Idiomatic ruby


#1

Very often I have a question method, which, in some cases, the caller
would want to know why as well.

Examples:

def valid?
end

def abort?
end

Ruby does not allow subclassing true and false, so, if these methods
return one of those, they can’t return any additional info. But
sometimes the caller needs additional info, as in:

if !valid? logger.warn “Not valid: #{why not?}”

What is the best way to handle this? I could have those methods set
@instance_variables, but this seems a little hackish, and could
introduce race conditions.

Is there anyway to return false, “reason”, or something of that sort?
What is the preferred, idiomatic way of doing this?


#2

DÅ?a Pondelok 13 Február 2006 00:23 removed_email_address@domain.invalid napísal:

Ruby does not allow subclassing true and false, so, if these methods
return one of those, they can’t return any additional info. But
sometimes the caller needs additional info, as in:

You can subclass TrueClass or FalseClass, it just wouldn’t do you much
good.

if !valid? logger.warn “Not valid: #{why not?}”

What is the best way to handle this? I could have those methods set
@instance_variables, but this seems a little hackish, and could
introduce race conditions.

Have whatever method changes state in the context of the snippet you
posted
return a object describing the result of an operation, including both
those
predicates and the reason?

Besides, the #valid? and #abort? methods would still be subject to the
same
race conditions as any other place you’d store a reason info, I think.
Personally, I smell some design weirdness, but can’t really blame it
with
this little context.

David V.


#3

removed_email_address@domain.invalid wrote:

Ruby does not allow subclassing true and false, so, if these methods
return one of those, they can’t return any additional info. But
sometimes the caller needs additional info, as in:

if !valid? logger.warn “Not valid: #{why not?}”

Use exceptions, which can contain readable messages

def my_meth
validate
# … proceed
rescue => err
logger.warn “Not valid #{err}”
end

if you want a boolean-style method

def valid?
validate && true # assuming validate returns some kind of true value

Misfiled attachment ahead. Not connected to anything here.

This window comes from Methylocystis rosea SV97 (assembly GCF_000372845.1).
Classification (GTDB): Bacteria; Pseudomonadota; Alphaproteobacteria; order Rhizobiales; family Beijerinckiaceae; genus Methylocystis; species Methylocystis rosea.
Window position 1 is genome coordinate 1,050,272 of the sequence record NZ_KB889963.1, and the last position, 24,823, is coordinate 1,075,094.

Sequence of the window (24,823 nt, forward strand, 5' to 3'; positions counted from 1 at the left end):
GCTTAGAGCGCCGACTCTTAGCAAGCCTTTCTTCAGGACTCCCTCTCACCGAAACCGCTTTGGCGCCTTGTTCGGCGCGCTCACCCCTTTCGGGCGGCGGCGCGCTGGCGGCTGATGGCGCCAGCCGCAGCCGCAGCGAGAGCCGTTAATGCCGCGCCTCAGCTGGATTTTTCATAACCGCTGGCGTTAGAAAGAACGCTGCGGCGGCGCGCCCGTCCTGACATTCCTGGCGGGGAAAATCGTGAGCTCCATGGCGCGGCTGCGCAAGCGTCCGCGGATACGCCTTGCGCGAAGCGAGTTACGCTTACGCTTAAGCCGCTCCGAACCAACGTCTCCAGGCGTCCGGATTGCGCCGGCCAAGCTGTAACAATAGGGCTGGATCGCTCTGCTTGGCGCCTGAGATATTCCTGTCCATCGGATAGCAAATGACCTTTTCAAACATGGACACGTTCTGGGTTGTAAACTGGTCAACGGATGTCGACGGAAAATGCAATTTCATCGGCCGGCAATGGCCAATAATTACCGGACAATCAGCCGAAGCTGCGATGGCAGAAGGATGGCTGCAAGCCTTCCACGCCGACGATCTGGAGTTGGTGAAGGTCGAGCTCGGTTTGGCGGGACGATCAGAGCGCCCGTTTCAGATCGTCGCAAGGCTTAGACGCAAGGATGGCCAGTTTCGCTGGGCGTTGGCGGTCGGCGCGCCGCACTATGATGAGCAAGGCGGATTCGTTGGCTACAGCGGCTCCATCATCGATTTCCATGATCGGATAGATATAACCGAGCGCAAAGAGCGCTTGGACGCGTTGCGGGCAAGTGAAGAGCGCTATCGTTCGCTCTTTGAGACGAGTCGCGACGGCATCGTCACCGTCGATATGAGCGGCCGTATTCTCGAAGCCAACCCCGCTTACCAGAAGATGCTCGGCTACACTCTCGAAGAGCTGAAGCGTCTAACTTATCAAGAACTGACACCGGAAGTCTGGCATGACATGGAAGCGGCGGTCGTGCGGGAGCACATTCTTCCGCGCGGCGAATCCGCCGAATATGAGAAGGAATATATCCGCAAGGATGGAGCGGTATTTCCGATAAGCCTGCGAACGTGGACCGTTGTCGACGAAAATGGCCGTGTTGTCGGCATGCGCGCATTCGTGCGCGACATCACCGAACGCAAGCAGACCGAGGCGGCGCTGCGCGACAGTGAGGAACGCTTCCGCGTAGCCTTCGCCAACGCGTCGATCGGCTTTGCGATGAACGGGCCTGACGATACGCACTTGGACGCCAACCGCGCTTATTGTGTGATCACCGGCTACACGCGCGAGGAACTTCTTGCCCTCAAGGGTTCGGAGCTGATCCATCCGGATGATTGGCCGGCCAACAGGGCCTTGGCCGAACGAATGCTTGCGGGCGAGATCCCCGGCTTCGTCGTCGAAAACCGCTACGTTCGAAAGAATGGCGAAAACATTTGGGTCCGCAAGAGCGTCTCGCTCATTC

rescue
false
end

alex


#4

What is the best way to handle this? I could have those methods set
@instance_variables, but this seems a little hackish, and could
introduce race conditions.

I’m not sure I’d agree that it is hackish to set @instance_variables (or
perhaps to use a setter instead) to capture learned info. A naming
convention might help (maybe remove the "?’ and add “_reason”)

class Foo
attr_accessor :valid_reason
def valid?

self.valid_reason = “age is too young”
false
end
end


#5

How about returning multiple values?

def valid?
[ @is_valid_flag, @error_message ]
end


#6

DÅ?a Pondelok 13 Február 2006 01:03 Phrogz napísal:

How about returning multiple values?

def valid?
[ @is_valid_flag, @error_message ]
end

Wouldn’t ever evaluate as false, which means all the predicates would
have to
be true on a failure, which might be a bit confusing - I prefer to code
assertively if possible.

David V.


#7

Brian B. wrote:

attr_accessor :valid_reason
def valid?

self.valid_reason = “age is too young”
false
end
end

IMHO it’s bad practice to store this info in the instance. It really
doesn’t belong there; you run into all sorts of problems (race
conditions
in concurrent apps, consistence - you need to clear this when the
instance
state changes…).

The best solution seems to be to use an exception.

class Foo
attr_accessor :name

def ensure_valid
self.name or raise “Empty name.”
end
end

begin
f=Foo.new
f.ensure_valid
f.do_stuff()
rescue RuntimeError => e
$stderr.puts “Invalid because of: #{e.message}”
end

Kind regards

robert